Authenticity of Buddy Holly vehicle under review

CNJ staff photo: Liliana Castillo Bill Clement of Lubbock stopped in Clovis last week with what he says was a Chevrolet Impala purchased for Buddy Holly in Clovis in 1957. He said he bought the car 25 years ago for $1,000.

By Sharna Johnson: CNJ staff writer

An auction company has launched an investigation into whether a car it’s planning to sell next week really belonged to Buddy Holly as claimed.

Scott Black, public relations representative for the Barrett-Jackson auction company, said the 1958 coral Chevrolet Impala is scheduled for auction during the company’s annual Scottsdale, Ariz. sale.

On Saturday, the car was listed on Barrett-Jackson’s Web site as one purchased for Holly in Clovis in 1957 by record producer Norman Petty and then given to Holly’s father as a Christmas gift. The listing has since been removed.

The musician died Feb. 3, 1959, in an airplane crash.

Bill Griggs of Lubbock, a Buddy Holly historian, says the car is not the restored original as touted by its owner, Bill Clement, also of Lubbock.

“If it’s sold as a reproduction, I have no problem with it, (but) in my opinion, he (Clement) never had the original car,” Griggs said in a telephone interview with CNJ.

Clement could not be reached Monday or Tuesday for comment regarding Griggs’ allegations.

In a Jan. 8 press release, Barrett-Jackson claimed Holly purchased the car from Meadors-Stewart Co. in Clovis.

“After enjoying the car on the streets of Clovis and a trip south of the border with friends in search of Mexican guitars, Buddy gave the Impala to his father as a belated Christmas gift,” the release said.

“The Impala became the … family car; Buddy’s sister even learned to drive in it.”

The Impala was later sold and abandoned at a West Texas body shop. More than a decade later, Clement purchased the Impala after researching the car and confirming it had indeed belonged to Holly, the release continued.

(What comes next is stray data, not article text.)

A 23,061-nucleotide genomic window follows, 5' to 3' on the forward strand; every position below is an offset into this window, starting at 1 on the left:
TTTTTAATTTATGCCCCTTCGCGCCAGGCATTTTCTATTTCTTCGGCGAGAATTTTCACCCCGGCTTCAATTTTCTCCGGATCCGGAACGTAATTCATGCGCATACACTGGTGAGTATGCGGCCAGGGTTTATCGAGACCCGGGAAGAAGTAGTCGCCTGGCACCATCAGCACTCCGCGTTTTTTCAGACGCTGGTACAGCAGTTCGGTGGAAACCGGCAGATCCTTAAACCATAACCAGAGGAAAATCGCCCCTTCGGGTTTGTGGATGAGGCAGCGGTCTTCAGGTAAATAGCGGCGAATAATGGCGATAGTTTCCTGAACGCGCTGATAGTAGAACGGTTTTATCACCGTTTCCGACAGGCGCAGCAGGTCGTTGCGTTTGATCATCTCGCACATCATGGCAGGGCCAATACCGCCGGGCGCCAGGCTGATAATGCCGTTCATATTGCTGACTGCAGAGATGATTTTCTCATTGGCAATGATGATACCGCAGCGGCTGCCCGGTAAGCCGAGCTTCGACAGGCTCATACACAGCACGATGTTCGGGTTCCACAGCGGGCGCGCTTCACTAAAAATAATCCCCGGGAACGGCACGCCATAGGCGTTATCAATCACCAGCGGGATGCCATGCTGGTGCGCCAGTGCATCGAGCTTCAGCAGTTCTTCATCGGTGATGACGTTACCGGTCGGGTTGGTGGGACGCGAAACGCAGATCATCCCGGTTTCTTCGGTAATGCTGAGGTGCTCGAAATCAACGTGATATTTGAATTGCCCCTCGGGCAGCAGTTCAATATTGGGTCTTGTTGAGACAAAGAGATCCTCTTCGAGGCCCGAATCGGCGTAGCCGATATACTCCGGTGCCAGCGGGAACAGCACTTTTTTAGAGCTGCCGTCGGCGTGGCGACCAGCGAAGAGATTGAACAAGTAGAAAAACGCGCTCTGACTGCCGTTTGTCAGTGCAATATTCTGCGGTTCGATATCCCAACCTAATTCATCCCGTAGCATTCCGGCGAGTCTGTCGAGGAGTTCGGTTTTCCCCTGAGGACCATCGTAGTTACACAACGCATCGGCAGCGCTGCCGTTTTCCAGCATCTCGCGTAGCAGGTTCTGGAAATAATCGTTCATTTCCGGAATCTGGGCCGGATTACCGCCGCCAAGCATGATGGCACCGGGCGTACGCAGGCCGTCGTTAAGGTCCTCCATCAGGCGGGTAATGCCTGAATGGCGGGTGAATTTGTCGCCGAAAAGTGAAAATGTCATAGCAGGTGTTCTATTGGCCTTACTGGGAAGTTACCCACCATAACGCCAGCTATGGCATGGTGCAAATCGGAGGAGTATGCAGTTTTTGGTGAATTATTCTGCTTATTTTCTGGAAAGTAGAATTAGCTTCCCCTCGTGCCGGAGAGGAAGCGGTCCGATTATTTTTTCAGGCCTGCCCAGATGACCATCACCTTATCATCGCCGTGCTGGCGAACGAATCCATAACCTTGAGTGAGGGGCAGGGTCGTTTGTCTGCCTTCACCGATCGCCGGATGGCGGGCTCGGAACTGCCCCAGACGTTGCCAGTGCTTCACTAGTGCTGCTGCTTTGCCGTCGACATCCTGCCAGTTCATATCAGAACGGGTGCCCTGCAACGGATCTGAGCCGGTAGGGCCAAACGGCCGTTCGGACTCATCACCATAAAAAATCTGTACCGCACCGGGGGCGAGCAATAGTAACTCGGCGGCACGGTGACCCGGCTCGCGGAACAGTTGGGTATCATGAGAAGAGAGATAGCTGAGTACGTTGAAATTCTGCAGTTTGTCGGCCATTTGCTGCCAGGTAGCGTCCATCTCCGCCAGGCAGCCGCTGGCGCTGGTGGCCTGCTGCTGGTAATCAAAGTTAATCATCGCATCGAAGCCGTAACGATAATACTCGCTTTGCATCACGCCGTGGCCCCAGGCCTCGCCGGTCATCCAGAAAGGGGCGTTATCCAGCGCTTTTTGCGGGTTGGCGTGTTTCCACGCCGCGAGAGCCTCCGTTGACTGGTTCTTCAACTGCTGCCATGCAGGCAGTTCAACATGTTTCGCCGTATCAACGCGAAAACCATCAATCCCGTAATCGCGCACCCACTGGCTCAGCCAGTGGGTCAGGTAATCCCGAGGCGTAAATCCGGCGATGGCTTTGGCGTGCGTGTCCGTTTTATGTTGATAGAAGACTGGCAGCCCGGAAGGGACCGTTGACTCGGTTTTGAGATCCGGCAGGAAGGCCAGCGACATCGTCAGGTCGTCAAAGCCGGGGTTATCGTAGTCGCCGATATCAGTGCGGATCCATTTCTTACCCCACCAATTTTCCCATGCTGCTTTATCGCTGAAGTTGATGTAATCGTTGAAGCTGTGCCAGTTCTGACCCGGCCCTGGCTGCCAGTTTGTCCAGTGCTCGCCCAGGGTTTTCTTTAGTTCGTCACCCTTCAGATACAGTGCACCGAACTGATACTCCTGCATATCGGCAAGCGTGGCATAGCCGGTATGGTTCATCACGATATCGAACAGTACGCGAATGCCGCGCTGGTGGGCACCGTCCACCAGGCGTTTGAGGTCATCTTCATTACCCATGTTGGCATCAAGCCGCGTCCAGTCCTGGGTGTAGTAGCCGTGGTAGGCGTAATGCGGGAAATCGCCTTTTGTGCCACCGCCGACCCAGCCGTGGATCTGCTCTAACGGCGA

‘“It’s important to note the authenticity of this Chevy Impala,”’ said Steve Davis, president of Barrett-Jackson. ‘“Bill Clement, a collector and dealer of top-level Chevrolet collector cars, did his due diligence to make sure that this car was the real deal. In fact, copies of the original order form, title and deposit check issued by Buddy Holly and Norman Petty are included with the car. Now that’s documentation.’”

Griggs claims the documentation is real, but not the car. He’s based his allegations on an interview he did with Clement in 2000 and an unnamed source he claimed told him there were two different vehicle identification numbers on it.

Rick Bigham of Lubbock said Griggs came to his auto repair shop, where the car was being restored, about 2000 with similar allegations.

“He came down and we looked the car over and neither he nor I could determine anything,” Bigham said in a telephone interview on Tuesday.

Bigham said he’d not heard any more about the allegations.

Black said Barrett-Jackson first heard of Griggs’ claims over the weekend.

“Barrett-Jackson did a lot of due diligence (with this car) and everything seemed to match up,” he said.

The car was in Clovis on Thursday.

That’s when Clement, of Lubbock, told a CNJ reporter he stopped off en route to the sale because, “This is where it was born. I wanted … everybody to have a chance to see it before we sell it. I wanted them to see all the paperwork we collected over it too, for history’s sake.”

Barrett-Jackson has celebrated the sale in the national news media. Starting at 5 p.m. on Tuesday, 40 hours of the auction will be broadcast live on the SPEED channel. No specific time is set for the sale of the car.